line_5^"

set "var-with-comments"

endlocal & goto :eof

Code: Select all

C:\tmp>macro-full-line-comments
var-with-comments=line_1
line 2
line_3
line 4
line_5
The above seems to work without carrying any extras in the macro expansion.

Liviu

Ed Dyreen
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Re: Comments without increasing macro size

#29 Post by Ed Dyreen » 20 May 2014 12:34

I prefer penpen's solution, so I can just use \n without any conditions.

Code: Select all

@echo off &prompt $g &set $lf=^


::
set ^"$n1c=^^^%$lf%%$lf%^%$lf%%$lf%^<nul ^^"
set ^"$c1=%%~#^<nul ^^"

%=   =%for %%# in ("") do set ^"test=for %%? in (1,2) do if %%?==2 (%$c1%
%$c1%%=           this is a multi line comment, next can be data or a multi line comment=%
%$c1%%=           this is a multi line comment, next can be data or a multi line comment=%
%$c1%%=           this is a multi line comment, next can be data or a multi line comment=%
%=      =%echo.it works :^^^)%$n1c%
%$c1%
%=   =%)else set $="

( %test% )

set test

pause
exit

Code: Select all

it works :)
test=for %? in (1,2) do if %?==2 (echo.it works :^)
)else set $=
Druk op een toets om door te gaan. . .

Liviu
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Joined: 13 Jan 2012 21:24

Re: Comments without increasing macro size

#30 Post by Liviu » 20 May 2014 23:34

Ed Dyreen wrote:I prefer penpen's solution, so I can just use \n without any conditions.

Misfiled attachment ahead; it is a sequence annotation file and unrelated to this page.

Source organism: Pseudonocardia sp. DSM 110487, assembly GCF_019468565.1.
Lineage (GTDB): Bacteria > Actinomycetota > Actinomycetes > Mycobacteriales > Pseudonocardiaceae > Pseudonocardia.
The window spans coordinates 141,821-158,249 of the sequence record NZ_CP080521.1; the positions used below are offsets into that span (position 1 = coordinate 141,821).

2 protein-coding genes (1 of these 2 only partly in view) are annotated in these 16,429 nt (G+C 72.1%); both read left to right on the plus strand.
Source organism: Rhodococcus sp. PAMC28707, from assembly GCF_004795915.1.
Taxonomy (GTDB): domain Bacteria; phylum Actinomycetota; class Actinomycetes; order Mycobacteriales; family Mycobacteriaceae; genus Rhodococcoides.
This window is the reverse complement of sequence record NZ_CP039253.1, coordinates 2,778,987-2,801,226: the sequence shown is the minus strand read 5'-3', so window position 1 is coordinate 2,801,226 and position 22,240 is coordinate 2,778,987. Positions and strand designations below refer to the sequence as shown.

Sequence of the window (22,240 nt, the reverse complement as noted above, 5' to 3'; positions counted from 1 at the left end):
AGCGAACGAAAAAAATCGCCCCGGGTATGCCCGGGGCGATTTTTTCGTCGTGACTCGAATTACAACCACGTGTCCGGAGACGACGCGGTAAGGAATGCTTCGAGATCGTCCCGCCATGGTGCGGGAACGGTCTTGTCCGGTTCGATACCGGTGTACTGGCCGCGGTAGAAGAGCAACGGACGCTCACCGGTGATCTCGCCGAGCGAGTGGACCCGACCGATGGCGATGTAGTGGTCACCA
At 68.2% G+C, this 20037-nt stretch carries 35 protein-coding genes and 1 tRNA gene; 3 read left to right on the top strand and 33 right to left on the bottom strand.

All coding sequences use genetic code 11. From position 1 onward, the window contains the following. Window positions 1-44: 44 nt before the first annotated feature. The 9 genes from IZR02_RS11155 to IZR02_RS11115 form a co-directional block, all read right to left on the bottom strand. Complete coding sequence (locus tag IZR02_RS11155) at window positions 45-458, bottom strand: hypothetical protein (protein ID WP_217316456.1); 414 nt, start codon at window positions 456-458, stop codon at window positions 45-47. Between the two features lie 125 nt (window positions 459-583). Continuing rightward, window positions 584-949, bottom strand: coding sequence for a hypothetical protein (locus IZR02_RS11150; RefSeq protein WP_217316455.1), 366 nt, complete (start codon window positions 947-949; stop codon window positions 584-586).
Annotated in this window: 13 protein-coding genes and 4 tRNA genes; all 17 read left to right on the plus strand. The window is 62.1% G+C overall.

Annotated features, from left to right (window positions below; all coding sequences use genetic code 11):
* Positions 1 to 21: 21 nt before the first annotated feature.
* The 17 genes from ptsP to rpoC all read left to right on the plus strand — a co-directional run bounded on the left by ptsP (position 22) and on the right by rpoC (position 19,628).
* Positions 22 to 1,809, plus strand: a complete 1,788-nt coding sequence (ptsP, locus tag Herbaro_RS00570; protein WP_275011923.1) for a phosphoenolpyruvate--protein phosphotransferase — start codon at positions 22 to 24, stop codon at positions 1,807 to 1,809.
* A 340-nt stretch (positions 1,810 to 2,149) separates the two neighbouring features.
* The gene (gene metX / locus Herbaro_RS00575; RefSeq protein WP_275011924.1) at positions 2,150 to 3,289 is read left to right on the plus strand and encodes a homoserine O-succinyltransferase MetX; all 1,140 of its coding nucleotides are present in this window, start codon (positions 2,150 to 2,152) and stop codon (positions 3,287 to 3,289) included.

That's a nifty craft of penpen's, no argument there. But if you want to "just use \n without any conditions" then you have to append that '^<nul ' to the '\n' macro definition itself. I can't say I followed every bit and lead, so I may well be missing something, but I don't know that it's been established beyond doubt that there is no construct or context where that extra '^<nul ' could possibly introduce some unexpected/different behaviors. In fact, you were the first one to point such a suspect case http://www.dostips.com/forum/viewtopic.php?p=32592#p32592 earlier in this very thread.

The alternative would be to use the traditional '\n' by default, then define a new macro with '^<nul ' appended, and only use it before full-line comments. That's a very specific use-case, and the behavior of '^<nul ' in that particular context has been discussed, dissected, and looks to be pretty well understood - so there is far less chance of surprises or misbehaviors that way. But in that case, you need for one line of the macro to use different endings depending on whether the next line is a full-line comment or not. And at that point, it's no longer that much different from my code posted above.

To sum it up, I don't like the code I posted because the line ending of one line depends on what comes on the next line - whether it's a full-line comment or not - which makes it tedious and error-prone to copy/paste/delete/move full-line comments in a macro. However, I am also not entirely sold on the idea of hacking the tried-and-true '\n' for what is essentially a rare usage case. In the end, it comes down to personal preference, I guess.

Liviu